WHILE being what many would call a fanatic for the French alliance, I cannot bring myself to admire the suggestion that we should alter such names as that of Waterloo Station, out of delicacy towards the French. If once the memory of a national victory is to be regarded as an international insult, France herself would have to apologize to nearly every country in Europe. There is scarcely a city on the Continent the French have not entered in triumph; there is scarcely a flag in the civilized world that the French have not hung on their temples or their triumphal arches; there is scarcely a kingdom or a province that has not the name of a French victory that might be or is the name of a Paris street. If such a reminder to the victors is a reproach to the vanquished, England, as well as Europe, has a right to complain of the monuments of France. Every statue of Joan of Arc is a memorial of English defeat. In short, if we, the English, did really desire to glorify the memory of the Battle I of Waterloo, it would seem that we have adopted a rather dingy and ineffectual way of doing it. We have never been very fortunate with our public monuments, and Waterloo Station would certainly seem to be one of the least felicitous. The great figure on the Colonne de Vendôme can afford to smile at the artistic effort.
But there is another reform, connected with the same set of ideas, which I would very respectfully urge as a substitute. I fear it is a much more radical and even revolutionary reform than the alteration of a name connected with the defeat of Napoleon. It is that we should leave off talking nonsense about Napoleon, and especially talking nonsense against Napoleon. It is, that instead of bothering about whether a large railway shed is named after the Battle of Waterloo, we should actually try to learn something about the Battle of Waterloo and about the real merits and demerits of the European adventure which finally failed there. So drastic and even dramatic a change in our historical habits is certainly more of an undertaking than the alteration of a luggage label from Waterloo to Stockholm or Brest-Litovsk, or some name which our Pacifists might prefer. Men will certainly not forget Waterloo any more than they will forget Napoleon; and since we cannot forget them, we are almost driven back on the desperate expedient of understanding them.
In looking over a large number of English articles and essays touching Napoleon I was astonished to find how insular and even ignorant our national tradition still is on the subject. So far as moral atmosphere is concerned, nothing seems to have changed. Bonaparte is still Boney; nobody denies his genius now; but nobody denied it then. Even those whose very natural emotions at the moment made them insist that he was a great tyrant, a great murderer, a great monster, did not dispute that he was a great man. But what he was doing, what he was driving at, why he was what he was and what the whole terrific business was all about, none of us seems to have had any notion then, and none of us seems to have any notion now. What is wanted is not glorification of Napoleon, still less glorification of him as a demi-god, which is even worse than denunciation of him as a demon. What is wanted is a calm and candid consideration of him as a historical human being, and of the things he stood for, which were much more important than himself. This is the one thing that nobody will do for Napoleon; and the trick by which his reasonable fame still suffers is simple enough.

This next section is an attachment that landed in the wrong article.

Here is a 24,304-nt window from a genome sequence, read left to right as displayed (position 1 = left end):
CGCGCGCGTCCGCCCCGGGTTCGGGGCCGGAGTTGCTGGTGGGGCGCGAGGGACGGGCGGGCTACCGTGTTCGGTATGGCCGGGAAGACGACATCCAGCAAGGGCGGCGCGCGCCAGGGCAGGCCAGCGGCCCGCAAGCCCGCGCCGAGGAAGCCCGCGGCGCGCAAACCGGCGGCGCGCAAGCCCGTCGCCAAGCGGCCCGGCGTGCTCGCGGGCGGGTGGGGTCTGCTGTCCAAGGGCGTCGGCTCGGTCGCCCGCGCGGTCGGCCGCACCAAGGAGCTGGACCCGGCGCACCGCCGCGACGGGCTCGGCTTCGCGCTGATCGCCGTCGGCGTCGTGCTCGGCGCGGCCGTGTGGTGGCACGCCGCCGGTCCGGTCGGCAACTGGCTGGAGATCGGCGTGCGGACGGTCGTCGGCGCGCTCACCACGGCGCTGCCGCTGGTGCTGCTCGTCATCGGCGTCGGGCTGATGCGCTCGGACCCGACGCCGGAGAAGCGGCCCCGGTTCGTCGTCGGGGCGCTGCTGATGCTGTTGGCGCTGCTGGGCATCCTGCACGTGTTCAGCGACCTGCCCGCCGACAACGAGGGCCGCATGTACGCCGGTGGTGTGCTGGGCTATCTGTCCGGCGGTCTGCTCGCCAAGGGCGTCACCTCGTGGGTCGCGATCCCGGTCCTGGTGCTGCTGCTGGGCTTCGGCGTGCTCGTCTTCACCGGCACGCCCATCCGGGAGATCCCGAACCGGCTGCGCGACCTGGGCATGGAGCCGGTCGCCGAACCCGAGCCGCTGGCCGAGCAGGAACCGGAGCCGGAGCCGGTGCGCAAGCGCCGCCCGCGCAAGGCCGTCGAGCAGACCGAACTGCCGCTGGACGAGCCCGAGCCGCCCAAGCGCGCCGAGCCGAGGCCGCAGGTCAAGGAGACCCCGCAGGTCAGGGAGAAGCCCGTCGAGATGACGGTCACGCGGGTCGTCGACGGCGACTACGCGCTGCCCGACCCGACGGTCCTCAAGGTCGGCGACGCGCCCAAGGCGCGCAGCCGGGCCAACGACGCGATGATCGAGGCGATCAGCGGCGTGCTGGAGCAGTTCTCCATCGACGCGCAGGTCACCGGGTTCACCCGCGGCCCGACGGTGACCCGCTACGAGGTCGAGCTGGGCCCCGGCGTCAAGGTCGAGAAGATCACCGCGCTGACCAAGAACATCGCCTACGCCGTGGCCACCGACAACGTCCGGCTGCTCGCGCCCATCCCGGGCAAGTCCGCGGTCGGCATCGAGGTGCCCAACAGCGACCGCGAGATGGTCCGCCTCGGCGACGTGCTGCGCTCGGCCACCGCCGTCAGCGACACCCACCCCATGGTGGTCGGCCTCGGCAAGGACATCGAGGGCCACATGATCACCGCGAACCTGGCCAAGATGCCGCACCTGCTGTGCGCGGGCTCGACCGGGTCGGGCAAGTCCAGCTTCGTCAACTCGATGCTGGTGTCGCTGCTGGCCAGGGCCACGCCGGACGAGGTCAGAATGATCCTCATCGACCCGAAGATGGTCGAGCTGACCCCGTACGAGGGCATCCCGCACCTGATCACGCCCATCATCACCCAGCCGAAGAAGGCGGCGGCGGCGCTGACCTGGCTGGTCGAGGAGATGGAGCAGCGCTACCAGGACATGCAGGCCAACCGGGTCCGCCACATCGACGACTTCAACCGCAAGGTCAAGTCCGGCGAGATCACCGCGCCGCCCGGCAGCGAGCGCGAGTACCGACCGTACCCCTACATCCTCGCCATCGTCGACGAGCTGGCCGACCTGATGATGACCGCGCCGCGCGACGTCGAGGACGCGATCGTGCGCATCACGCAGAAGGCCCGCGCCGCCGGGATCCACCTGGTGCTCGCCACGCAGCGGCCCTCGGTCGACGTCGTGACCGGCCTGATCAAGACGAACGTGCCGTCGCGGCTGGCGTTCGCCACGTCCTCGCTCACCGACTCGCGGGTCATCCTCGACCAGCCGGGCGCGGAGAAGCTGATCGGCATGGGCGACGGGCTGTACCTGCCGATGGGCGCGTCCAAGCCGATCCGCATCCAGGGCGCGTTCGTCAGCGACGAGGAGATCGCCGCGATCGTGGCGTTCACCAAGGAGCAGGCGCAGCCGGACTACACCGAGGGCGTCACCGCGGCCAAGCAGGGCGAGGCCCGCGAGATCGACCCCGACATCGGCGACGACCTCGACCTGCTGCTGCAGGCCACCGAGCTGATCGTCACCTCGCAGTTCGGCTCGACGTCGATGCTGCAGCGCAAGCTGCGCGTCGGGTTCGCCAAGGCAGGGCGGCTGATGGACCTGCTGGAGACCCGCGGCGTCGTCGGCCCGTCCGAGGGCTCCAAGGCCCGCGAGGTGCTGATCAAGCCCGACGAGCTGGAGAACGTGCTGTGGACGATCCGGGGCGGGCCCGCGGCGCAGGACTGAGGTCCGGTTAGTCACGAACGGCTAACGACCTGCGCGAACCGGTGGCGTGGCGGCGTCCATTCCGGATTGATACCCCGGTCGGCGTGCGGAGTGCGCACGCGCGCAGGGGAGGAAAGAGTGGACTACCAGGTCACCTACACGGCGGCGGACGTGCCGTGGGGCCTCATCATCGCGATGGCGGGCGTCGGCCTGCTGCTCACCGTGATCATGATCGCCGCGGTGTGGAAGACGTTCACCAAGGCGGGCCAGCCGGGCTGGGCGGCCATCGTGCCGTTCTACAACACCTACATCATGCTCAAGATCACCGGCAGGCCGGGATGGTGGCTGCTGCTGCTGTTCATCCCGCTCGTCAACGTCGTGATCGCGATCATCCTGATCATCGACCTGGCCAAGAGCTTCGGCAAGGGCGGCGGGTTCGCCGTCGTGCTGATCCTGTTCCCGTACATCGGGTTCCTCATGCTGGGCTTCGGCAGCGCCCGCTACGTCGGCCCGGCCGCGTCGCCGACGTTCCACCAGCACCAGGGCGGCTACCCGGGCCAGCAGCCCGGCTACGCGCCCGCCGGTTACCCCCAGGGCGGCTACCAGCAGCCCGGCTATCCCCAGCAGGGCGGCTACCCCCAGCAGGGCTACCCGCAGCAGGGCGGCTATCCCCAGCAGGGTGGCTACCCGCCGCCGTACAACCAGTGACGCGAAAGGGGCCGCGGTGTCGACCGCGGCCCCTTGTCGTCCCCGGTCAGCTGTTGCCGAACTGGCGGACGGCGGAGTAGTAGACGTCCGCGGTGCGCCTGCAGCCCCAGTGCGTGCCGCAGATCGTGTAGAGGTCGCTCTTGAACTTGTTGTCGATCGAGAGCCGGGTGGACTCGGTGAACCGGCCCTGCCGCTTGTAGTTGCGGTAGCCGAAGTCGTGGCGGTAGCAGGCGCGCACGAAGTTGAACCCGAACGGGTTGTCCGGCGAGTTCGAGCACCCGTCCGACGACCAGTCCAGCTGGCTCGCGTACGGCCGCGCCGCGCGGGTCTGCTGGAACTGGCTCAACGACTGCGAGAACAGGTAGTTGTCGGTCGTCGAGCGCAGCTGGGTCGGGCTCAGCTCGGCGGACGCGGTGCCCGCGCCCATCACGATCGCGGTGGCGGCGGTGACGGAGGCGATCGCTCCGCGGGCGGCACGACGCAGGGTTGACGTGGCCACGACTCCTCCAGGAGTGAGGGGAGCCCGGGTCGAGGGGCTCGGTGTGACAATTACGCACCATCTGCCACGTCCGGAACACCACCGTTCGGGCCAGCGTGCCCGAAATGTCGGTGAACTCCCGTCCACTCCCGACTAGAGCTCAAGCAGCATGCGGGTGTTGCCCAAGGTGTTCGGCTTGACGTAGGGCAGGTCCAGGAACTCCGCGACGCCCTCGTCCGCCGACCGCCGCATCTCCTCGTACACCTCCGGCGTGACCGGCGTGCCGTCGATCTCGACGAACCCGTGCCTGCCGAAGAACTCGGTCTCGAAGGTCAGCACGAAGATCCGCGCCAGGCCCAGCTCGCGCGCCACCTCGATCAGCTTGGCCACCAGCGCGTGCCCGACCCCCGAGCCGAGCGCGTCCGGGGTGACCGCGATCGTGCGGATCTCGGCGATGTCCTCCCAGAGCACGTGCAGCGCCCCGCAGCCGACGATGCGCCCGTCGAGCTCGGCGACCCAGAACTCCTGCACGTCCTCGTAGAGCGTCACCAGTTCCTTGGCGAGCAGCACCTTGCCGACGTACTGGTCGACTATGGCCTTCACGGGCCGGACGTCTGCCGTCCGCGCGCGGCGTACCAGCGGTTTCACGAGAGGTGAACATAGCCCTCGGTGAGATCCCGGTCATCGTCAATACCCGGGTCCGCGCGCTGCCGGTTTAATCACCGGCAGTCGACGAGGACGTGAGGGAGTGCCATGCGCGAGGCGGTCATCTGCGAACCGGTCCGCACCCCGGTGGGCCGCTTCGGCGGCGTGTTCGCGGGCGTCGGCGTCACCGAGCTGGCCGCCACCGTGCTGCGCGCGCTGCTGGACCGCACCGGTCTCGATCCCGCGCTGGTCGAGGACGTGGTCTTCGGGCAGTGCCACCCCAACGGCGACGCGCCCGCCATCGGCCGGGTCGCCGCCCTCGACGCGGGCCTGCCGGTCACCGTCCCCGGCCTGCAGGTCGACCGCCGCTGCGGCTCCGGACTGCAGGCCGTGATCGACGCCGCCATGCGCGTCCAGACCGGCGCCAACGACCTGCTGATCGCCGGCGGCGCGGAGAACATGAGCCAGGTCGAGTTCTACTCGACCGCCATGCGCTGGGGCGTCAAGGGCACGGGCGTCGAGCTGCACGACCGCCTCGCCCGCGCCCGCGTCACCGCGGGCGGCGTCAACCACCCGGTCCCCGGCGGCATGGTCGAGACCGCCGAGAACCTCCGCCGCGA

The trick consists of first artificially attiring him in all the terrors of a superman, and on that ground denying him the rights of a man. Somebody said the devil was a gentleman; and somebody else said that Napoleon was not a gentleman. The trick consists in expressing surprise that he was not a gentleman when we have settled to our own satisfaction that he was the devil. But if we need sanity touching Napoleon in his personal aspect, we need it much more in his public aspect. For the things for which Napoleon really fought were the very contrary of those cloudy and fatalistic things with which his legends have been clothed. If ever a man stood for the strong southern sun against the clouds and the confusing twilight, it was he. What Napoleon stood for was common sense — le bon sens français. That French common sense can sometimes be cruel, but never fatalistic. It despises dooms and omens and hereditary curses and chosen races and all the superstitious necessitarianism of the North. In short, he stood for French freedom and in this sense for French free thought. But if there was another thing he stood for, it was French respectability. He represented a mass of customs and conceptions, of which his English enemies seemed to know nothing and his English admirers to know less. His laws cannot be understood without the French key of domesticity. All his legislation and social reform revolved round the very thing which all our legislation and social reform are seeking to destroy — the family. It was the very reverse of what we call grandmotherly legislation, but it might in one sense be called legislation for grandmothers. The central figure of its family council was that terrible person the French grandmother. If Napoleon was not always a Christian, he was always a pagan, and what paganism would call a pious pagan. He understood the thing that so many French poets express, the veneration of the soil and the invocation of the dead. In all this he was doubt less merely the leader of Latin culture; and all the more because all forms of that culture are rooted in the form we call agriculture. It desires the human family to stand on its own feet, within the frontiers of its own land. With that object it was revolutionary. With that object it is conservative. The French Revolution cannot be under stood, till we realize that it is exactly where the Jacobins went that the Bolshevists cannot follow.